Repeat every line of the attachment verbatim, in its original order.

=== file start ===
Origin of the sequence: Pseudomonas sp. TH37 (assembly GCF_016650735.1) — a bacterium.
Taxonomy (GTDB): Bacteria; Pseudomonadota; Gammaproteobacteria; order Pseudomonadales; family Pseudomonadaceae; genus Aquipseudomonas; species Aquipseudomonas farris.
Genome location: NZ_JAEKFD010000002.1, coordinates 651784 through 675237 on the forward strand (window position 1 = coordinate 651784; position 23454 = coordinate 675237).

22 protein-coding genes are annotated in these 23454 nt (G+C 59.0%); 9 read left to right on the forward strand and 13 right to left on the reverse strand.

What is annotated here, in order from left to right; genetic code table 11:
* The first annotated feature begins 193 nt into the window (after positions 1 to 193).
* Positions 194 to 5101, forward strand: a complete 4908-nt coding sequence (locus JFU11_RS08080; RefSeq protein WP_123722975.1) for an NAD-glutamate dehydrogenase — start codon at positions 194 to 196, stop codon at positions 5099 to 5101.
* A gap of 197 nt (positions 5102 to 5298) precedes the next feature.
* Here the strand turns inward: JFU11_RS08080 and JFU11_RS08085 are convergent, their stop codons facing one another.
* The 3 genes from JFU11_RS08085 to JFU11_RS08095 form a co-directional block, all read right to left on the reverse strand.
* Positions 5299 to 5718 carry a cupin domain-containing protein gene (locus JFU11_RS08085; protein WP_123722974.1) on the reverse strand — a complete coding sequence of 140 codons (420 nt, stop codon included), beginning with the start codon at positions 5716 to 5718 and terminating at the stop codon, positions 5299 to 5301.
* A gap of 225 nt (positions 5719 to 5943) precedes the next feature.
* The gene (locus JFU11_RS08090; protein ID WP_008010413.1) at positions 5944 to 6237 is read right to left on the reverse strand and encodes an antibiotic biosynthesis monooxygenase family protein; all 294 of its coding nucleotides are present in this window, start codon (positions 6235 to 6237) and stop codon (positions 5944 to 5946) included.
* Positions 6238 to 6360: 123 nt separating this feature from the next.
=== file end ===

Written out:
Origin of the sequence: Pseudomonas sp. TH37 (assembly GCF_016650735.1) — a bacterium.
Taxonomy (GTDB): Bacteria; Pseudomonadota; Gammaproteobacteria; order Pseudomonadales; family Pseudomonadaceae; genus Aquipseudomonas; species Aquipseudomonas farris.
Genome location: NZ_JAEKFD010000002.1, coordinates 651784 through 675237 on the forward strand (window position 1 = coordinate 651784; position 23454 = coordinate 675237).

22 protein-coding genes are annotated in these 23454 nt (G+C 59.0%); 9 read left to right on the forward strand and 13 right to left on the reverse strand.

What is annotated here, in order from left to right; genetic code table 11:
* The first annotated feature begins 193 nt into the window (after positions 1 to 193).
* Positions 194 to 5101, forward strand: a complete 4908-nt coding sequence (locus JFU11_RS08080; RefSeq protein WP_123722975.1) for an NAD-glutamate dehydrogenase — start codon at positions 194 to 196, stop codon at positions 5099 to 5101.
* A gap of 197 nt (positions 5102 to 5298) precedes the next feature.
* Here the strand turns inward: JFU11_RS08080 and JFU11_RS08085 are convergent, their stop codons facing one another.
* The 3 genes from JFU11_RS08085 to JFU11_RS08095 form a co-directional block, all read right to left on the reverse strand.
* Positions 5299 to 5718 carry a cupin domain-containing protein gene (locus JFU11_RS08085; protein WP_123722974.1) on the reverse strand — a complete coding sequence of 140 codons (420 nt, stop codon included), beginning with the start codon at positions 5716 to 5718 and terminating at the stop codon, positions 5299 to 5301.
* A gap of 225 nt (positions 5719 to 5943) precedes the next feature.
* The gene (locus JFU11_RS08090; protein ID WP_008010413.1) at positions 5944 to 6237 is read right to left on the reverse strand and encodes an antibiotic biosynthesis monooxygenase family protein; all 294 of its coding nucleotides are present in this window, start codon (positions 6235 to 6237) and stop codon (positions 5944 to 5946) included.
* Positions 6238 to 6360: 123 nt separating this feature from the next.